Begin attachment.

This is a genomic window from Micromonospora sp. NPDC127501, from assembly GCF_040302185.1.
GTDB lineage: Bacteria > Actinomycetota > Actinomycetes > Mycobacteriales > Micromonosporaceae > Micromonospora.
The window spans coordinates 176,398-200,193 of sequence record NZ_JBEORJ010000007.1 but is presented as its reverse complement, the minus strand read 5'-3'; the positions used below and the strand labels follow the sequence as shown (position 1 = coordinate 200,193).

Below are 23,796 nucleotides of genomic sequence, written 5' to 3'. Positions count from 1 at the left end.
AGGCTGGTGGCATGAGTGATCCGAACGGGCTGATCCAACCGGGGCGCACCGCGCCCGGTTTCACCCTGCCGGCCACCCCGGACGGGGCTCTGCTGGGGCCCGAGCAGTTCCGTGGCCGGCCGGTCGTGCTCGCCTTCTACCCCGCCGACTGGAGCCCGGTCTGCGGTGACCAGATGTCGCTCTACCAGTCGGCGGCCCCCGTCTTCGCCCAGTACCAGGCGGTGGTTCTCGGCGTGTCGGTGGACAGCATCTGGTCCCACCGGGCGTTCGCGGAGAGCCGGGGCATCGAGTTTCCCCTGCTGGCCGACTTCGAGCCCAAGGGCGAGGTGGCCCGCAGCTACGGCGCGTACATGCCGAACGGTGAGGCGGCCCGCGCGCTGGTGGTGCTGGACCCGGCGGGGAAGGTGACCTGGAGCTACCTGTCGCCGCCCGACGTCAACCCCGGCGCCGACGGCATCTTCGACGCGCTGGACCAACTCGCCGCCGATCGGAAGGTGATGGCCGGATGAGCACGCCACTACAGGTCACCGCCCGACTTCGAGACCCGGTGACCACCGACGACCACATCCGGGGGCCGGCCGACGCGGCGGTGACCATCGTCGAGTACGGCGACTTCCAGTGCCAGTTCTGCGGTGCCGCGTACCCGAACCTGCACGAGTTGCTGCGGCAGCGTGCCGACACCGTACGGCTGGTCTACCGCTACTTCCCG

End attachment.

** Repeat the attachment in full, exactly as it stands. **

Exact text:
This is a genomic window from Micromonospora sp. NPDC127501, from assembly GCF_040302185.1.
GTDB lineage: Bacteria > Actinomycetota > Actinomycetes > Mycobacteriales > Micromonosporaceae > Micromonospora.
The window spans coordinates 176,398-200,193 of sequence record NZ_JBEORJ010000007.1 but is presented as its reverse complement, the minus strand read 5'-3'; the positions used below and the strand labels follow the sequence as shown (position 1 = coordinate 200,193).

Below are 23,796 nucleotides of genomic sequence, written 5' to 3'. Positions count from 1 at the left end.
AGGCTGGTGGCATGAGTGATCCGAACGGGCTGATCCAACCGGGGCGCACCGCGCCCGGTTTCACCCTGCCGGCCACCCCGGACGGGGCTCTGCTGGGGCCCGAGCAGTTCCGTGGCCGGCCGGTCGTGCTCGCCTTCTACCCCGCCGACTGGAGCCCGGTCTGCGGTGACCAGATGTCGCTCTACCAGTCGGCGGCCCCCGTCTTCGCCCAGTACCAGGCGGTGGTTCTCGGCGTGTCGGTGGACAGCATCTGGTCCCACCGGGCGTTCGCGGAGAGCCGGGGCATCGAGTTTCCCCTGCTGGCCGACTTCGAGCCCAAGGGCGAGGTGGCCCGCAGCTACGGCGCGTACATGCCGAACGGTGAGGCGGCCCGCGCGCTGGTGGTGCTGGACCCGGCGGGGAAGGTGACCTGGAGCTACCTGTCGCCGCCCGACGTCAACCCCGGCGCCGACGGCATCTTCGACGCGCTGGACCAACTCGCCGCCGATCGGAAGGTGATGGCCGGATGAGCACGCCACTACAGGTCACCGCCCGACTTCGAGACCCGGTGACCACCGACGACCACATCCGGGGGCCGGCCGACGCGGCGGTGACCATCGTCGAGTACGGCGACTTCCAGTGCCAGTTCTGCGGTGCCGCGTACCCGAACCTGCACGAGTTGCTGCGGCAGCGTGCCGACACCGTACGGCTGGTCTACCGCTACTTCCCG